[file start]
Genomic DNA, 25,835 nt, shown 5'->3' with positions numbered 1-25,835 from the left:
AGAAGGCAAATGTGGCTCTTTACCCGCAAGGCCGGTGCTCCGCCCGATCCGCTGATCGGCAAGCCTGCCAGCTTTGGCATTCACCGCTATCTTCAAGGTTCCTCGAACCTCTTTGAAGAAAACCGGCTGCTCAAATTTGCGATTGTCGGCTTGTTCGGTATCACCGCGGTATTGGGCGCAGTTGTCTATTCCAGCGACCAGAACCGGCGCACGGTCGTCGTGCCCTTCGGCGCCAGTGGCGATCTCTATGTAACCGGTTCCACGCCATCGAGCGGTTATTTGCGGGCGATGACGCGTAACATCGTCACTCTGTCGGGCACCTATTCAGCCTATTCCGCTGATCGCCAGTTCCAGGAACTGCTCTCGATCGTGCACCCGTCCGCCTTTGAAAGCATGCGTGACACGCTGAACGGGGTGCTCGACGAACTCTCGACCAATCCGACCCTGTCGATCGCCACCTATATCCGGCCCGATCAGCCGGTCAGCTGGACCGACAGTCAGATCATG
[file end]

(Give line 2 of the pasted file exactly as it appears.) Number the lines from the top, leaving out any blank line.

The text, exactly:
AGAAGGCAAATGTGGCTCTTTACCCGCAAGGCCGGTGCTCCGCCCGATCCGCTGATCGGCAAGCCTGCCAGCTTTGGCATTCACCGCTATCTTCAAGGTTCCTCGAACCTCTTTGAAGAAAACCGGCTGCTCAAATTTGCGATTGTCGGCTTGTTCGGTATCACCGCGGTATTGGGCGCAGTTGTCTATTCCAGCGACCAGAACCGGCGCACGGTCGTCGTGCCCTTCGGCGCCAGTGGCGATCTCTATGTAACCGGTTCCACGCCATCGAGCGGTTATTTGCGGGCGATGACGCGTAACATCGTCACTCTGTCGGGCACCTATTCAGCCTATTCCGCTGATCGCCAGTTCCAGGAACTGCTCTCGATCGTGCACCCGTCCGCCTTTGAAAGCATGCGTGACACGCTGAACGGGGTGCTCGACGAACTCTCGACCAATCCGACCCTGTCGATCGCCACCTATATCCGGCCCGATCAGCCGGTCAGCTGGACCGACAGTCAGATCATG